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3 Yoga Poses You Need to Know

Mar 06,2023 | La Lar

3 Yoga Poses You Need to Know

The building blocks of yoga are poses. These are good ones to learn as you build a regular yoga practice.

These 3 poses are a complete yoga workout. Move slowly through each pose, remembering to breathe as you move. Pause after any pose you find challenging, especially if you are short of breath, and start again when your breathing returns to normal. The idea is to hold each pose for a few, slow breaths before moving on to the next one.

Child's Pose

This calming pose is a good default pause position. You can use child’s pose to rest and refocus before continuing to your next pose. It gently stretches your lower back, hips, thighs, knees and ankles and relaxes your spine, shoulders and neck.

Do it: When you want to get a nice gentle stretch through your neck spine and hips.
Skip it: If you have knee injuries or ankle problems. Avoid also if you have high blood pressure or are pregnant.
Modify: You can rest your head on a cushion or block. You can place a rolled towel under your ankles if they are uncomfortable.
Be mindful: Focus on relaxing the muscles of the spine and lower back as you breathe.

Child’s Pose

This should be your go-to pose whenever you need to rest for a moment during a yoga workout.


  1. Kneel on your hands and knees, with your hands in front of your shoulders and your knees about hip width apart, or wider if that is more comfortable and your big toes touching.
  2. As you exhale, lower your buttocks toward your heels as your torso rests on your thighs, or between your thighs, and your head rests on the floor or a block or cushion.
  3. Rest your arms alongside the thighs, palms facing up.
  4. Release the muscles around the spine and hips and take several slow breaths.

Downward-Facing Dog

Downward-facing dog strengthens the arms, shoulders and back while stretching the hamstrings, calves and arches of your feet. It can also help relieve back pain.

Do it: To help relieve back pain.
Skip it: This pose is not recommended if you have carpal tunnel syndrome or other wrist problems, have high blood pressure or are in the late stages of pregnancy.
Modify: You can do the pose with your elbows on the ground, which takes the weight off your wrists. You can also use blocks under your hands, which may feel more comfortable.
Be mindful: Focus on distributing the weight evenly through your palms and lifting your hips up and back, away from your shoulders.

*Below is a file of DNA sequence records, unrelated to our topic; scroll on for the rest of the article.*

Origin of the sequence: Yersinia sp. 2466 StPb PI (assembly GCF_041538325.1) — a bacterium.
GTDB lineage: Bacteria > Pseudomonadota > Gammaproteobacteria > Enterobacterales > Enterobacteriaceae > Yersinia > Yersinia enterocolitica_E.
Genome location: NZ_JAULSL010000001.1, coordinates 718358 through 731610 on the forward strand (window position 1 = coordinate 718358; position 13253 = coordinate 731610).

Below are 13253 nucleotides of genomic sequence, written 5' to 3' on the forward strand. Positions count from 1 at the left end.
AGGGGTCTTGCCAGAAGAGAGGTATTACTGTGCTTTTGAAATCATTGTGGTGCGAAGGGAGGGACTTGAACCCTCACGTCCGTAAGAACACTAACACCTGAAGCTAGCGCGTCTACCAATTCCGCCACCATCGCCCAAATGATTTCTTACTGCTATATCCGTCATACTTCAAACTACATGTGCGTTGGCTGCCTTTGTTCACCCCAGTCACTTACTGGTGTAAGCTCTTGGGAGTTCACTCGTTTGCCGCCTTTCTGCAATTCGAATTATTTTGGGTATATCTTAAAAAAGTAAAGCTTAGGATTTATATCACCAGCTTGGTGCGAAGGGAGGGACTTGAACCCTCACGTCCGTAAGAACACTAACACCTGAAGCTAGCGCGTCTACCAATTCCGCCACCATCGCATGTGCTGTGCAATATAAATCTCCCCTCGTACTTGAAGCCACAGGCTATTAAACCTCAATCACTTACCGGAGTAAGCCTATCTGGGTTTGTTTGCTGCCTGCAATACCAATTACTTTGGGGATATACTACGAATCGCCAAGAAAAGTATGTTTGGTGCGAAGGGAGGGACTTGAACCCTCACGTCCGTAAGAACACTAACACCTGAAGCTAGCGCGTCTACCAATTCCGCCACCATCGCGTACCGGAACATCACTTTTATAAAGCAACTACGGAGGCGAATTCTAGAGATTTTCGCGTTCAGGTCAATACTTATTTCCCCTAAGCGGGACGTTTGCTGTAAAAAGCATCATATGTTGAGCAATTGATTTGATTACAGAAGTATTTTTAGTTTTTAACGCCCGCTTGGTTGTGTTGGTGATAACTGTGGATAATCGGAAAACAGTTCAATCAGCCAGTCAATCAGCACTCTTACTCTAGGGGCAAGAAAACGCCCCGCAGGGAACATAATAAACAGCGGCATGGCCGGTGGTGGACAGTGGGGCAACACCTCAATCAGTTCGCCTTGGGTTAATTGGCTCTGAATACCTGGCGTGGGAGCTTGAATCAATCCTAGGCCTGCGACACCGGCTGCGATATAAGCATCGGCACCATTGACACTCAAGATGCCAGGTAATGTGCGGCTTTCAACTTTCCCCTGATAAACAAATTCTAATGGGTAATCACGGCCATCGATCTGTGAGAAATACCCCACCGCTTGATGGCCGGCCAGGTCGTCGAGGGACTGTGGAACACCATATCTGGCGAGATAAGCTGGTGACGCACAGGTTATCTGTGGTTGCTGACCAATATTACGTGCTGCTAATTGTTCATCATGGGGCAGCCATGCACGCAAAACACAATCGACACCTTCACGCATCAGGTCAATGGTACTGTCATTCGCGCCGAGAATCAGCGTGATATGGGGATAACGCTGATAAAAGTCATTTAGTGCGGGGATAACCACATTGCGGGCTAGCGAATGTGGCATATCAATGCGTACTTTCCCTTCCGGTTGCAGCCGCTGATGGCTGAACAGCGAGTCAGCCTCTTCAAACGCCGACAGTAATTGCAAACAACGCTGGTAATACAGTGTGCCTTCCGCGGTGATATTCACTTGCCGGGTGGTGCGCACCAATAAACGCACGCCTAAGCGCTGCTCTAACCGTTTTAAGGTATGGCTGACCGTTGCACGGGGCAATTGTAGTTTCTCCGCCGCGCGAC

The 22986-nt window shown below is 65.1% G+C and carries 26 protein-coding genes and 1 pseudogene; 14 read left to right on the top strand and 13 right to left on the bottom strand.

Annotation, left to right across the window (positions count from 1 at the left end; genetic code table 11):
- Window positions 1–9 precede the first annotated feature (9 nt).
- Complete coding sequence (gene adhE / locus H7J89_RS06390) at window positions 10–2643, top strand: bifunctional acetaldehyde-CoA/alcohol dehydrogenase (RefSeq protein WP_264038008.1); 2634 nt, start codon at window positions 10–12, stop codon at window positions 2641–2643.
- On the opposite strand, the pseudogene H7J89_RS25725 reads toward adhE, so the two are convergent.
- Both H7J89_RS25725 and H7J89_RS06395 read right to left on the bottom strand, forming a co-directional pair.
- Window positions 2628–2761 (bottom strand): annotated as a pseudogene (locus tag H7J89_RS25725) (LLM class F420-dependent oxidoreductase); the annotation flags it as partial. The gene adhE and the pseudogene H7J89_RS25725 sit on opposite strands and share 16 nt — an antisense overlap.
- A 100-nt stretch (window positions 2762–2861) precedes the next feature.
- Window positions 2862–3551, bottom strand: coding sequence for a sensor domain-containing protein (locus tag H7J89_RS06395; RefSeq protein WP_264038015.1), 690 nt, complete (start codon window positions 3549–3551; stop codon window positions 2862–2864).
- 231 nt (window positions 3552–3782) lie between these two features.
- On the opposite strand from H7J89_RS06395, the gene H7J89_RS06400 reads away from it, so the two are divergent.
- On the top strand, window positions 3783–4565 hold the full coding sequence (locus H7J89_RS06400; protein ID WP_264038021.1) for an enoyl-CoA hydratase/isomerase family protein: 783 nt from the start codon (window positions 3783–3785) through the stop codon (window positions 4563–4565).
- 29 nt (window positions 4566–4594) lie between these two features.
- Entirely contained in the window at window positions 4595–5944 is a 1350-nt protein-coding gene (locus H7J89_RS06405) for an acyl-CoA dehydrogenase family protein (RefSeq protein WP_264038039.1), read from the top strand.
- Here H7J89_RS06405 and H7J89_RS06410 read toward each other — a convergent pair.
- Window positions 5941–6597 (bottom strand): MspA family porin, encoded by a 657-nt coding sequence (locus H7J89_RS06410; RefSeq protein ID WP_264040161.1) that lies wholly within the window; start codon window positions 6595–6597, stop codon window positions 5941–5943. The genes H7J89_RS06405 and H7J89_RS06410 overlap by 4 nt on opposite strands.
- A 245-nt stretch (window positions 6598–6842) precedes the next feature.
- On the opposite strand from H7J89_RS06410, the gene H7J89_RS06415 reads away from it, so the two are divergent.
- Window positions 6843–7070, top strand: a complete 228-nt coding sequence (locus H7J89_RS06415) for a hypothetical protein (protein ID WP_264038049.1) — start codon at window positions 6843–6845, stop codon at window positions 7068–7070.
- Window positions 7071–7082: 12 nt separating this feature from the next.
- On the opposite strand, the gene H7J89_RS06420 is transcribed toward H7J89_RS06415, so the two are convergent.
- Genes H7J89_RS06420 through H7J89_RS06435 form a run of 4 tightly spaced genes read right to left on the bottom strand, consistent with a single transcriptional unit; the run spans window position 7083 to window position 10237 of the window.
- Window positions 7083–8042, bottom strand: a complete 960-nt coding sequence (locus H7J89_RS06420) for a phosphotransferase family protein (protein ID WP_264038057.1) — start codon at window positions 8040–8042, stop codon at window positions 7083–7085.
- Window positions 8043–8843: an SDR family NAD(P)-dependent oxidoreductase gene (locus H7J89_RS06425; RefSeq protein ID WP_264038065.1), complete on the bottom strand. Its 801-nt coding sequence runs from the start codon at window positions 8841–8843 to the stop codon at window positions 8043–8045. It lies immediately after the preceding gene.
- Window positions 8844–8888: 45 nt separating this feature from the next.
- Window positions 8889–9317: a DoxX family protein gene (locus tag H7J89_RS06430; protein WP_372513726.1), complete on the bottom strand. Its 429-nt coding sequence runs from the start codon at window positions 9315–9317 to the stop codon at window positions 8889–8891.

Downward-Facing Dog

This is one of the most common yoga poses. 


  1. Start on your hands and knees, with your hands shoulder-distance apart and your knees under your hips, toes tucked.
  2. Inhale, press evenly into your palms and raise your knees off the ground.
  3. Lift your hips up and back, working to lengthen your spine. 
  4. Exhale as you begin to straighten your legs as much as possible, heels reaching toward the ground. If your legs are straight, lift the thigh muscles strongly up as you press into the ground with your feet.
  5. Lift the shoulders away from the ears and flatten the shoulder blades on your back. Rotate your upper arms down towards the floor. Firm your outer hips in toward the center.
  6. Keep inhaling and exhaling evenly as you hold the pose.

Plank Pose

A commonly seen exercise, plank helps build strength in the core, shoulders, arms and legs.

Do it: Plank pose is good if you are looking to tone your abs and build strength in your upper body.
Skip it: Avoid plank pose if you suffer from carpal tunnel syndrome. It can be hard on your wrists. You might also skip it or modify if you have low back pain.
Modify: You can modify it by placing your knees on the floor.
Be mindful: As you do a plank, imagine the back of your neck and spine lengthening.


This common pose can build strength in the core, shoulders, arms and legs.


  1. Begin in Downward-Facing Dog pose.
  2. Inhale and shift forward until your body is in a straight line, shoulders stacked over your wrists and heels above the balls of the feet.
  3. Exhale as you press down through your forearms and hands, gazing at the floor in front of you. Imagine the back of your neck and spine lengthening.
  4. Keep breathing steadily as you hold the pose for as long as you can, engaging the core muscles by drawing your navel into the body and toward your spine. Keep your thighs lifted and your hips high, but don’t let your rear stick up too high.

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